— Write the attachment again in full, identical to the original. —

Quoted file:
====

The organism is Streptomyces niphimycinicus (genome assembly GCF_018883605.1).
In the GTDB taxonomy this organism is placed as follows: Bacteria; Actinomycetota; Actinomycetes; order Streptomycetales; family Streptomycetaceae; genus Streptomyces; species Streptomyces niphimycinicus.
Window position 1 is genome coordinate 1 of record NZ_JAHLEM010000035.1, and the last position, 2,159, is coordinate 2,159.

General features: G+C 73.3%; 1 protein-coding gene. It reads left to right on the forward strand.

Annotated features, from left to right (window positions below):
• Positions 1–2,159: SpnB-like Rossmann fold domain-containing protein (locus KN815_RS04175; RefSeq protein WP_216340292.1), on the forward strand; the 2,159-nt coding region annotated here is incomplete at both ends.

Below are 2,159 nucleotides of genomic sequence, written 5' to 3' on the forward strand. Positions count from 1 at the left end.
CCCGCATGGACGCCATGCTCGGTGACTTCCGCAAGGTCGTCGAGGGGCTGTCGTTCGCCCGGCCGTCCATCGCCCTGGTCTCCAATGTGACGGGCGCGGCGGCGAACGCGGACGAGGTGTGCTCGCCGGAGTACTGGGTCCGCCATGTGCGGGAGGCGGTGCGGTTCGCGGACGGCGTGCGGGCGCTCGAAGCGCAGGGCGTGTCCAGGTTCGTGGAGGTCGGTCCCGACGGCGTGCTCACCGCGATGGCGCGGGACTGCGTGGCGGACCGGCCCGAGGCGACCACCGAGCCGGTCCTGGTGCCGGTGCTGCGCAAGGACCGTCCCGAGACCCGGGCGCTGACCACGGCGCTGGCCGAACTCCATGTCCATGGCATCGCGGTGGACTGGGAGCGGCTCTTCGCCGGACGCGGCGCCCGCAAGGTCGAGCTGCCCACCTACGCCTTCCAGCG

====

The organism is Streptomyces niphimycinicus (genome assembly GCF_018883605.1).
In the GTDB taxonomy this organism is placed as follows: Bacteria; Actinomycetota; Actinomycetes; order Streptomycetales; family Streptomycetaceae; genus Streptomyces; species Streptomyces niphimycinicus.
Window position 1 is genome coordinate 1 of record NZ_JAHLEM010000035.1, and the last position, 2,159, is coordinate 2,159.

General features: G+C 73.3%; 1 protein-coding gene. It reads left to right on the forward strand.

Annotated features, from left to right (window positions below):
• Positions 1–2,159: SpnB-like Rossmann fold domain-containing protein (locus KN815_RS04175; RefSeq protein WP_216340292.1), on the forward strand; the 2,159-nt coding region annotated here is incomplete at both ends.

Below are 2,159 nucleotides of genomic sequence, written 5' to 3' on the forward strand. Positions count from 1 at the left end.
CCCGCATGGACGCCATGCTCGGTGACTTCCGCAAGGTCGTCGAGGGGCTGTCGTTCGCCCGGCCGTCCATCGCCCTGGTCTCCAATGTGACGGGCGCGGCGGCGAACGCGGACGAGGTGTGCTCGCCGGAGTACTGGGTCCGCCATGTGCGGGAGGCGGTGCGGTTCGCGGACGGCGTGCGGGCGCTCGAAGCGCAGGGCGTGTCCAGGTTCGTGGAGGTCGGTCCCGACGGCGTGCTCACCGCGATGGCGCGGGACTGCGTGGCGGACCGGCCCGAGGCGACCACCGAGCCGGTCCTGGTGCCGGTGCTGCGCAAGGACCGTCCCGAGACCCGGGCGCTGACCACGGCGCTGGCCGAACTCCATGTCCATGGCATCGCGGTGGACTGGGAGCGGCTCTTCGCCGGACGCGGCGCCCGCAAGGTCGAGCTGCCCACCTACGCCTTCCAGCG